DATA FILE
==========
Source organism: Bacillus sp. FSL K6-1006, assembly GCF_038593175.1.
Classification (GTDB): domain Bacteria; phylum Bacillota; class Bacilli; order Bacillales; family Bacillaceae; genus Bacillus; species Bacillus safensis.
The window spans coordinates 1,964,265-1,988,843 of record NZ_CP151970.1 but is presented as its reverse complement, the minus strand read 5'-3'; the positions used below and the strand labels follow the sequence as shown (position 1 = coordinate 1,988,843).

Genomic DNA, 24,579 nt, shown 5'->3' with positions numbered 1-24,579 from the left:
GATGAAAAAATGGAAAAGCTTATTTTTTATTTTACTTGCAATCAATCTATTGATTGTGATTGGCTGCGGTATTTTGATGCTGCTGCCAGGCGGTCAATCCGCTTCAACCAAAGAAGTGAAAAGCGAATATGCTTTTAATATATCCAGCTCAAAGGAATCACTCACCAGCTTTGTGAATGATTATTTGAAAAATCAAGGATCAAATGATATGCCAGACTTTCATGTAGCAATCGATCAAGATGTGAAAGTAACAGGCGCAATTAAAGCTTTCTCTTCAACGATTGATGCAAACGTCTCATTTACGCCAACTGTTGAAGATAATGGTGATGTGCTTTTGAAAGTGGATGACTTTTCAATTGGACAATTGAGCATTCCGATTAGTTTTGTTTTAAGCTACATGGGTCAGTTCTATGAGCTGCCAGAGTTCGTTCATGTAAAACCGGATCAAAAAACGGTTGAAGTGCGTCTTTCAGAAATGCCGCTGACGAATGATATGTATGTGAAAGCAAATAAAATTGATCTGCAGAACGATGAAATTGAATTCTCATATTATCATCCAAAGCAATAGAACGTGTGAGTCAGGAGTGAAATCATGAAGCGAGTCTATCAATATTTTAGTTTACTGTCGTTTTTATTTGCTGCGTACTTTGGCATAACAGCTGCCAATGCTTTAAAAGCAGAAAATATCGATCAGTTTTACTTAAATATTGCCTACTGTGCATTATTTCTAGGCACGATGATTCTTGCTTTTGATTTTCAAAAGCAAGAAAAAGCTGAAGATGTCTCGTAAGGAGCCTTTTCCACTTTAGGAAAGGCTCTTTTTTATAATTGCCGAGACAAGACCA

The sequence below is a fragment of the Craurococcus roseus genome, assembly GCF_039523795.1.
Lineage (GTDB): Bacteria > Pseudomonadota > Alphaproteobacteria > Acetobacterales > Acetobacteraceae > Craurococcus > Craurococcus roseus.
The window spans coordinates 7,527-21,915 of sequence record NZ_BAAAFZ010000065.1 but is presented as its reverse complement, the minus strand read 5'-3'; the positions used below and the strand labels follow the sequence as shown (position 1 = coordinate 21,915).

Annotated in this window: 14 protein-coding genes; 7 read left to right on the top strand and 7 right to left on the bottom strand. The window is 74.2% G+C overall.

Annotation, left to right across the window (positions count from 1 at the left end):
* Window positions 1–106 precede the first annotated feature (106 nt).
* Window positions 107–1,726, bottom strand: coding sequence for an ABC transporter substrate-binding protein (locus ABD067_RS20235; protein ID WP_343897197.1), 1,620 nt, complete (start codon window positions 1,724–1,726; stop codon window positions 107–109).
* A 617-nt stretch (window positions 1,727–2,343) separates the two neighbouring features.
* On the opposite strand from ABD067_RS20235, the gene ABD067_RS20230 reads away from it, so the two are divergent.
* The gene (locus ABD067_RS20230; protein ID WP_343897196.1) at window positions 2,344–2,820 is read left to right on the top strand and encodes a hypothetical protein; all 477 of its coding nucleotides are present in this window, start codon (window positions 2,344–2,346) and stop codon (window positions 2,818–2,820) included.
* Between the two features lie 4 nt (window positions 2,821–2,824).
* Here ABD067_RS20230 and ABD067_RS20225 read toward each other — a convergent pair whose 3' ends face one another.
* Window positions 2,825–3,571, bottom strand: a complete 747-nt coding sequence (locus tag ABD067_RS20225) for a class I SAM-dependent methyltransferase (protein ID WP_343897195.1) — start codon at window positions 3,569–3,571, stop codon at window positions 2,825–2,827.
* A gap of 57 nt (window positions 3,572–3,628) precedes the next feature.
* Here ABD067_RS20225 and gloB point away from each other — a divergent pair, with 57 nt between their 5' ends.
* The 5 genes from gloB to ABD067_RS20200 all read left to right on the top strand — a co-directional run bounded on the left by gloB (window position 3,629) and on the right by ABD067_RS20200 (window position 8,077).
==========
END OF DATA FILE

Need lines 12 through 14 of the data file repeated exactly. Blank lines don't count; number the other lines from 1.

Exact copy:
* Window positions 107–1,726, bottom strand: coding sequence for an ABC transporter substrate-binding protein (locus ABD067_RS20235; protein ID WP_343897197.1), 1,620 nt, complete (start codon window positions 1,724–1,726; stop codon window positions 107–109).
* A 617-nt stretch (window positions 1,727–2,343) separates the two neighbouring features.
* On the opposite strand from ABD067_RS20235, the gene ABD067_RS20230 reads away from it, so the two are divergent.